They make up the hard shell that houses the yolk and its protective fluids while the chick develops.

“It had long been suspected that the egg came first but now we have the scientific proof that shows that in fact the chicken came first,” said Dr Colin Freeman, from Sheffield University.

“The protein had been identified before and it was linked to egg formation but by examining it closely we have been able to see how it controls the process.”

But the researchers have not yet got an answer to how the protein-producing chicken existed in the first place.

I may have more to say about this later…  I don’t quite see how this is “proof” that the chicken came first.

Update:  Here’s PZ Myer’s take on this.  In a nutshell:

You simply can’t make the conclusion the reporter was making here. The species ancestral to Gallus gallus laid eggs, the last common ancestor of all birds laid eggs, the reptiles that preceded the birds laid eggs…the appearance of egg laying was not coincident with the evolution of ovocleidin. The first chicken that acquired the protein we call ovocleidin now by mutation of a prior protein also hatched from an egg.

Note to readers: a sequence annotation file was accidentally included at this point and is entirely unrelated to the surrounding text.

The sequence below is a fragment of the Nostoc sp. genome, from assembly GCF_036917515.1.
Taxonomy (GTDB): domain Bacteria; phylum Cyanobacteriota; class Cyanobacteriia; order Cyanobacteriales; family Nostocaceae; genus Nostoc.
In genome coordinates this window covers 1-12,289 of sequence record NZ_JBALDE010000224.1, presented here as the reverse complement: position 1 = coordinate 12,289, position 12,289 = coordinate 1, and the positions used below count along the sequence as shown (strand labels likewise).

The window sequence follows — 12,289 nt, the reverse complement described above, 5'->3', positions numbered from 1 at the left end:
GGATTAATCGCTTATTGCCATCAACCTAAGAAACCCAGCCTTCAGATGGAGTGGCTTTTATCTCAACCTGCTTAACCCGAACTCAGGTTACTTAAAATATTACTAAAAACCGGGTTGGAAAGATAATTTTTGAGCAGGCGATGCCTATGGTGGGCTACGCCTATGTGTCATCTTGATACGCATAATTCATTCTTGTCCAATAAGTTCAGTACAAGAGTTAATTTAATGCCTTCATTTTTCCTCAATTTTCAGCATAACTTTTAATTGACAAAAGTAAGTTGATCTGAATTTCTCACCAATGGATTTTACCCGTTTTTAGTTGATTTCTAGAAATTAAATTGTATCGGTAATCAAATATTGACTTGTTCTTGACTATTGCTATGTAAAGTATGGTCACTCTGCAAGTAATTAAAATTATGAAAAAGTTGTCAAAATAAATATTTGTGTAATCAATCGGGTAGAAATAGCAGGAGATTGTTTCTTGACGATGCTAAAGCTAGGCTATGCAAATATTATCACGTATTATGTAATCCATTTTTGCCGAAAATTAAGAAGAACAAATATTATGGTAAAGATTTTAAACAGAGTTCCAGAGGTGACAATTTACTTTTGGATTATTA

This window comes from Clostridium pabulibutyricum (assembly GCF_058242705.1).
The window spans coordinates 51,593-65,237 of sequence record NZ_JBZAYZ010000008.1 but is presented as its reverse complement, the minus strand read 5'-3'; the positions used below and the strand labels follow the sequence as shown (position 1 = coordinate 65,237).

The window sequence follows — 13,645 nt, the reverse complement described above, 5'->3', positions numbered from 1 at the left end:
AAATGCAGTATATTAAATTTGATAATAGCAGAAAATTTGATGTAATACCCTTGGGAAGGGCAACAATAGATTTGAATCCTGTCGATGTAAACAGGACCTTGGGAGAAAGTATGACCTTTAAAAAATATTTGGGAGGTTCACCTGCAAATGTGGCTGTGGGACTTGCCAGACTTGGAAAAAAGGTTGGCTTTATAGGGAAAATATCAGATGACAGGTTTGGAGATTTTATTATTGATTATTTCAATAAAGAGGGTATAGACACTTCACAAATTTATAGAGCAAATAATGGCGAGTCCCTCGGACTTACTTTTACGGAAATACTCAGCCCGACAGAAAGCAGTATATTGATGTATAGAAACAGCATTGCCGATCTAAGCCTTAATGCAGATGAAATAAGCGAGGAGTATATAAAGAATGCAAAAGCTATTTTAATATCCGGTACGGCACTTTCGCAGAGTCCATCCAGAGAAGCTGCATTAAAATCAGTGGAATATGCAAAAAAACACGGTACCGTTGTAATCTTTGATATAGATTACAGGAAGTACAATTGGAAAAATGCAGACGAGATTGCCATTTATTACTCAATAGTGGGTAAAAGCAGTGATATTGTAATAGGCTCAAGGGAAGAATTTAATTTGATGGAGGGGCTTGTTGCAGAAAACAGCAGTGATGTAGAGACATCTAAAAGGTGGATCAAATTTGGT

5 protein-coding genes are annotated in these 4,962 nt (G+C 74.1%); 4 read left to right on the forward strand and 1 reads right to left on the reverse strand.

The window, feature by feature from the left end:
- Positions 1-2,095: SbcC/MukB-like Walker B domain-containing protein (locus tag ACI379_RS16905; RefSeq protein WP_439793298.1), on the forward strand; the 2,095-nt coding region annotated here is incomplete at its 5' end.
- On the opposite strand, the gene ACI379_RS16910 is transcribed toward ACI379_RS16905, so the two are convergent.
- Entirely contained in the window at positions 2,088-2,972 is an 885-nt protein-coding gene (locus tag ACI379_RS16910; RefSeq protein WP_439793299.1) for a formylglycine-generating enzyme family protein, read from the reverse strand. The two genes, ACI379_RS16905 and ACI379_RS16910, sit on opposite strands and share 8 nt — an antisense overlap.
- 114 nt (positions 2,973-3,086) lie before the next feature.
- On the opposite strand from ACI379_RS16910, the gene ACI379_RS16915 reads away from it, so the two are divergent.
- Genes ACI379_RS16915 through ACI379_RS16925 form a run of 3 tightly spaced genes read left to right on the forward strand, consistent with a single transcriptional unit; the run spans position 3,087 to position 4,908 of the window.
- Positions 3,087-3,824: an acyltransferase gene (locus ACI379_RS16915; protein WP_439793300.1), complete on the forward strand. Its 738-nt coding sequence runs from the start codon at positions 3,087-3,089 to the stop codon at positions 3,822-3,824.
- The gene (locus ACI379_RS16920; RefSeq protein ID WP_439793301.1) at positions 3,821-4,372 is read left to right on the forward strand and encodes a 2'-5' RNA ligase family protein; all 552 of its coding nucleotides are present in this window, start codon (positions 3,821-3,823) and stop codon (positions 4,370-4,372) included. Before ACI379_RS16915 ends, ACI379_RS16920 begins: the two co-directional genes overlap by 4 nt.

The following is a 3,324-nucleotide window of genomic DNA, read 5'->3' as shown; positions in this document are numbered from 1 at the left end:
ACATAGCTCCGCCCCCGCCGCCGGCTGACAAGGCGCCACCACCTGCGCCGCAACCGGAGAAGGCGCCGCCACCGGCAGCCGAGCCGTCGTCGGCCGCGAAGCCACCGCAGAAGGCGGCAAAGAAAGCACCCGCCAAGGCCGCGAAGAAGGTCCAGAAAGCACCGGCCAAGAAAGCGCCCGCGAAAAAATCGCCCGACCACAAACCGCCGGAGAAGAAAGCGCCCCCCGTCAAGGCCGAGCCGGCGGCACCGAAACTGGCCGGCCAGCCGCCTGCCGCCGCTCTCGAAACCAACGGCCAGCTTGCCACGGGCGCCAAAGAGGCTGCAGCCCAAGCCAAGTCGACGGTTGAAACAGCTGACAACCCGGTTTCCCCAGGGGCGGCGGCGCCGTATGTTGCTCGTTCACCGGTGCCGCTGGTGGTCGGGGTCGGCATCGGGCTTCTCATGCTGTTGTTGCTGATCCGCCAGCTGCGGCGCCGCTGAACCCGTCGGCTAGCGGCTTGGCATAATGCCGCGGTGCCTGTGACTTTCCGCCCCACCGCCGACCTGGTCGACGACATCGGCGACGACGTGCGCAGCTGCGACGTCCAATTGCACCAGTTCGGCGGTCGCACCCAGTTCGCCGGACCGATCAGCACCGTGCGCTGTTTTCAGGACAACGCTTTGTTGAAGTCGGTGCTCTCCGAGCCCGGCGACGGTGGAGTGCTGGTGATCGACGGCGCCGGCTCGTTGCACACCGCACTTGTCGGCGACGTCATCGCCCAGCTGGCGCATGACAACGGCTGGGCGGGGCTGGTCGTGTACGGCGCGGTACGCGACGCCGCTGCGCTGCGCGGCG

Bird sex gene identified

September 11, 2009 In mammals, sex is determined by genes contained on sex chromosomes – males have an X and a Y chromosome, and females have two X chromosomes.  In birds things are quite different, as it is the male that has two of the same type of sex chromosome.  Male birds have two Z chromosomes and female birds have a Z and a W chromosome.  In mammals, the Y chromosome contains a gene called SRY, which “switches on” the male sex determining pathway.  So if you have the SRY gene you develop testes, and if you don’t you develop ovaries.